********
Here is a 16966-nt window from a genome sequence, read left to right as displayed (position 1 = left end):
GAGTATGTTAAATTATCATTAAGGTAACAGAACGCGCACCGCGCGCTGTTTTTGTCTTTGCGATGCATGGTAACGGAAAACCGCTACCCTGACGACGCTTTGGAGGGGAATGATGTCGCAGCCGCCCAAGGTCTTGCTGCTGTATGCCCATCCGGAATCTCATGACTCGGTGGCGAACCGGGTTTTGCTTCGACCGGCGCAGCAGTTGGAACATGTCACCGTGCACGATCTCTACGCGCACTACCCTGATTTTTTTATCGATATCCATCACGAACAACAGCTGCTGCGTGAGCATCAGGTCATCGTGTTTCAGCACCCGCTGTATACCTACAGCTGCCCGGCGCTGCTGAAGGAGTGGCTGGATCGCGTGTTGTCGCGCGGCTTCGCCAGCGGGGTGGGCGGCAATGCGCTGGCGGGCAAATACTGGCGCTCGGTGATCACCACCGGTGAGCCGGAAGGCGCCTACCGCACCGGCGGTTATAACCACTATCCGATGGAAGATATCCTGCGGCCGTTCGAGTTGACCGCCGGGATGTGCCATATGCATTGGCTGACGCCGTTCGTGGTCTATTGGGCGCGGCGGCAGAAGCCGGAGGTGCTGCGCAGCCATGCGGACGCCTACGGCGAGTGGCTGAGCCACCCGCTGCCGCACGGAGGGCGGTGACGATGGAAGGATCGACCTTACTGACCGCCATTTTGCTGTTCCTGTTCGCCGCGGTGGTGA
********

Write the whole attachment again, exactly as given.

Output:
Here is a 16966-nt window from a genome sequence, read left to right as displayed (position 1 = left end):
GAGTATGTTAAATTATCATTAAGGTAACAGAACGCGCACCGCGCGCTGTTTTTGTCTTTGCGATGCATGGTAACGGAAAACCGCTACCCTGACGACGCTTTGGAGGGGAATGATGTCGCAGCCGCCCAAGGTCTTGCTGCTGTATGCCCATCCGGAATCTCATGACTCGGTGGCGAACCGGGTTTTGCTTCGACCGGCGCAGCAGTTGGAACATGTCACCGTGCACGATCTCTACGCGCACTACCCTGATTTTTTTATCGATATCCATCACGAACAACAGCTGCTGCGTGAGCATCAGGTCATCGTGTTTCAGCACCCGCTGTATACCTACAGCTGCCCGGCGCTGCTGAAGGAGTGGCTGGATCGCGTGTTGTCGCGCGGCTTCGCCAGCGGGGTGGGCGGCAATGCGCTGGCGGGCAAATACTGGCGCTCGGTGATCACCACCGGTGAGCCGGAAGGCGCCTACCGCACCGGCGGTTATAACCACTATCCGATGGAAGATATCCTGCGGCCGTTCGAGTTGACCGCCGGGATGTGCCATATGCATTGGCTGACGCCGTTCGTGGTCTATTGGGCGCGGCGGCAGAAGCCGGAGGTGCTGCGCAGCCATGCGGACGCCTACGGCGAGTGGCTGAGCCACCCGCTGCCGCACGGAGGGCGGTGACGATGGAAGGATCGACCTTACTGACCGCCATTTTGCTGTTCCTGTTCGCCGCGGTGGTGA